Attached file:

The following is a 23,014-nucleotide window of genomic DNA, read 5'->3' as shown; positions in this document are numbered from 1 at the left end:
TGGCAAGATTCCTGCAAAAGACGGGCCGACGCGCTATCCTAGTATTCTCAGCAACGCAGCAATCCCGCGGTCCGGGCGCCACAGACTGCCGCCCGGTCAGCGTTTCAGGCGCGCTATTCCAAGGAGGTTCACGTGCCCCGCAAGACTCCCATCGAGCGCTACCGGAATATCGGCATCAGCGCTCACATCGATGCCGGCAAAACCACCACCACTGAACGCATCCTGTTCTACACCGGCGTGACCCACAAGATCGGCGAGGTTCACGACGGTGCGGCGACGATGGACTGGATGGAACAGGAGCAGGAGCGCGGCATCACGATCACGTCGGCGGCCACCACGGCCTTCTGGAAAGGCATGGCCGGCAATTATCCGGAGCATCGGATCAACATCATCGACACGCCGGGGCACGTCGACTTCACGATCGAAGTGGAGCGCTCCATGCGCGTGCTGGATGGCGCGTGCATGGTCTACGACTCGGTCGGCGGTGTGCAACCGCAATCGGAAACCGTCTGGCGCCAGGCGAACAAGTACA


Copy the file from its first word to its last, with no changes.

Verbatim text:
The following is a 23,014-nucleotide window of genomic DNA, read 5'->3' as shown; positions in this document are numbered from 1 at the left end:
TGGCAAGATTCCTGCAAAAGACGGGCCGACGCGCTATCCTAGTATTCTCAGCAACGCAGCAATCCCGCGGTCCGGGCGCCACAGACTGCCGCCCGGTCAGCGTTTCAGGCGCGCTATTCCAAGGAGGTTCACGTGCCCCGCAAGACTCCCATCGAGCGCTACCGGAATATCGGCATCAGCGCTCACATCGATGCCGGCAAAACCACCACCACTGAACGCATCCTGTTCTACACCGGCGTGACCCACAAGATCGGCGAGGTTCACGACGGTGCGGCGACGATGGACTGGATGGAACAGGAGCAGGAGCGCGGCATCACGATCACGTCGGCGGCCACCACGGCCTTCTGGAAAGGCATGGCCGGCAATTATCCGGAGCATCGGATCAACATCATCGACACGCCGGGGCACGTCGACTTCACGATCGAAGTGGAGCGCTCCATGCGCGTGCTGGATGGCGCGTGCATGGTCTACGACTCGGTCGGCGGTGTGCAACCGCAATCGGAAACCGTCTGGCGCCAGGCGAACAAGTACA